I wasn’t aware, also, that Ibrahim Parlak‘s legal status was still in limbo. I thought that had all been cleared up. Apparently he’s still in danger of being deported at some point. WTF, Homeland Security?

Teaching: When gremlins lose their bite

Wednesday, June 9th, 2010

Today I spoke for five and a half hours. I’m pretty sure that used up my allotment of word-speaking for at least a week.

Normal operating procedure, when not on deadline, dictates that I spend the majority of any given work day in my office/lair, scrutinizing PDFs and pointing out their flaws with the tap-tap-tapping of plastic keys, growling at said keys when the inevitable gremlin-infested letter stickkkkkkkkkks, and giving the Spock Eye to that insufferable talky-device when it gives the odd bleat. On a good day — and by this I mean one without any meetings and a minimum of “Shaaari-ing” — I will say good morning to our kind and patient receptionist, chat agreeably with my lovely assistant once or twice, and remain otherwise mum until I return home.

Which is not to say I work in silence. Pandora keeps me company, and occasionally I do need to dust off the vocal cobwebs to assure doorway petitioners that, yes, I can accomplish this “favor” they ask. But I rarely need to speak for any length of time.

Today was not one of those “good” days. I had requested a summer session of our dissertation formatting class, and normal procedure for the class these days is that my friend M. actually does the teaching thing. I just show up about halfway through to answer questions. However, M. is too busy with another project this summer, so I was told that if I wanted to offer the class for our summer grads, I would have to teach it myself.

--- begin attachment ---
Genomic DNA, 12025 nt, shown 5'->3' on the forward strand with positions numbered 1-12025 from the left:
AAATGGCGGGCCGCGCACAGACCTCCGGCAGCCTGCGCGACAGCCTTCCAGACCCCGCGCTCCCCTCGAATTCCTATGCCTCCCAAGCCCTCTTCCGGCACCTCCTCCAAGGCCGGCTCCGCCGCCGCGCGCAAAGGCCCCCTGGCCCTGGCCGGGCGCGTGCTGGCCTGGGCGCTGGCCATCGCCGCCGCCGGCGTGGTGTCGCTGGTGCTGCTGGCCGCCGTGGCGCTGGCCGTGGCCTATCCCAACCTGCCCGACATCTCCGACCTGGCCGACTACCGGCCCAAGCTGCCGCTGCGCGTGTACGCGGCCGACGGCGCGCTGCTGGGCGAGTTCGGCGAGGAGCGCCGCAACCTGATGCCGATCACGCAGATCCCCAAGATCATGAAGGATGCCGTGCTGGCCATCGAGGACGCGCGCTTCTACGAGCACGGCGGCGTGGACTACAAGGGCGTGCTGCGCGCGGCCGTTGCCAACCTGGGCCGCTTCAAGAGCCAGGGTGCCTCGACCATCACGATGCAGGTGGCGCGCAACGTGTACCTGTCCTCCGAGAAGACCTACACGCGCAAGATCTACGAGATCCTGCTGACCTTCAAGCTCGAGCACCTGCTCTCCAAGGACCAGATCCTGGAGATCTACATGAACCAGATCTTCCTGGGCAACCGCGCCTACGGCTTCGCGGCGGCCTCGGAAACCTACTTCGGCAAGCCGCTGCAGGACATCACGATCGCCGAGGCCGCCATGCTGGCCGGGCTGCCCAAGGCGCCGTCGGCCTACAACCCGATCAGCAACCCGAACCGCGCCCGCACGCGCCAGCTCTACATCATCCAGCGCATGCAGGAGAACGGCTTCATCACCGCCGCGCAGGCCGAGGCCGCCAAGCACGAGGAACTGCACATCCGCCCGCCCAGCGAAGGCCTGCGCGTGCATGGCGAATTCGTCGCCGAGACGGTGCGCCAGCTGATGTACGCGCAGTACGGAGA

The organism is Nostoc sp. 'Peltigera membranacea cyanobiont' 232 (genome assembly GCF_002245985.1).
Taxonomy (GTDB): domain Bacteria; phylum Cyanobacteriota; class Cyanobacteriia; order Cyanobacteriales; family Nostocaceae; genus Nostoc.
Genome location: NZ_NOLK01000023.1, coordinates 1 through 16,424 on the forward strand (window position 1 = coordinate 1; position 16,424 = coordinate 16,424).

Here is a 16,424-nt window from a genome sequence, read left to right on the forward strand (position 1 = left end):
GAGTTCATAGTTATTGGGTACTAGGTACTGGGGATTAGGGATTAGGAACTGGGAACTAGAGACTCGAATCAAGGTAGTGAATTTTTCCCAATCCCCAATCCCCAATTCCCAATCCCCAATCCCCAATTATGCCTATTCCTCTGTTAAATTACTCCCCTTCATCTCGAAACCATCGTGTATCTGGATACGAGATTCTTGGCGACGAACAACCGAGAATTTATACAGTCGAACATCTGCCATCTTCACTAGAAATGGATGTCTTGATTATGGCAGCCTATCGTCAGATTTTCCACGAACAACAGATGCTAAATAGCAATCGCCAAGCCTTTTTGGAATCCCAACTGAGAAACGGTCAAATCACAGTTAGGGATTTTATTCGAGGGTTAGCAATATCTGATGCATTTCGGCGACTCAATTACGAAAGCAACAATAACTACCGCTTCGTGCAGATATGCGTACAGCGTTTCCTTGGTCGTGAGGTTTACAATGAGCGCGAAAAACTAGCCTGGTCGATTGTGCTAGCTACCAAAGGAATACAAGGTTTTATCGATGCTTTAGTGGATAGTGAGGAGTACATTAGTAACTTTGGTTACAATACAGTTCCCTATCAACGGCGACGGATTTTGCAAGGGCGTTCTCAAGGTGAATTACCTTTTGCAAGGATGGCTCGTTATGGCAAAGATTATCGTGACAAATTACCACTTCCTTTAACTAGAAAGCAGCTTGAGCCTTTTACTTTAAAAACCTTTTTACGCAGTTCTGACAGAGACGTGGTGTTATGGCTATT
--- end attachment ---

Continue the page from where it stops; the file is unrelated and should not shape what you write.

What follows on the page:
Much to M.’s eternal consternation, I finished the actual class early, as usual, but since we had a full house +, there were a lot of questions, and a number of students who stayed to have me look at a particular problem in their dissertation file. This was fine with me, since I’m always glad to catch problems early on in the process, except I had also made arrangements to use the classroom after hours to run through an abbreviated version of the same material for another group of students, and answer their questions, as well.

I am not a teacher; I am a typesetter. A layout artist, The Monica insists. I don’t have much call to use actual creativity in my day-to-day job, but I do enjoy puzzling out styles and margins and fonts and all the shiny tricks that programs like Word and InDesign can perform if you know how to lay the groundwork. For that piece of my job, conversation is only a distraction, and one I rarely seek out. Honestly, I could be designing the perfect operating manual, here people, if only you would cease your infernal yapping!

To me, there is something inherently satisfying in transforming raw text into a finished product, even in something as bland and consistent and dry as a dissertation’s required formatting. Even more satisfying, though, is the occasional and unexpected pleasure of sharing a minor bit of geek-fu with a zombified student who really only wants the project to be done, please god, and watching as a minor flash of understanding shifts to awe and then to a familiar glee when they see what this glitchy program they’ve been using since grade school can actually do if properly motivated. Even if they never have to use styles and section breaks and auto-populating tables of contents again, that proverbial lightbulb imparts a kind of fearlessness. It’s as if they’ve learned to tame a nightmare; suddenly the gremlins’ teeth aren’t quite as sharp. At that point, all that’s left to do is sit back and watch as they dig into the file and wrest that unruly beast into submission.

It’s a very small matter, in the grand scheme of things. They’ll forget that eureka euphoria within a few hours, if not sooner, and I’ll probably still find inconsistencies and minor glitches before they’re done, but the difference in attitude is remarkable and lasting — for a little while, at least.

To me, that alone makes the classes worthwhile.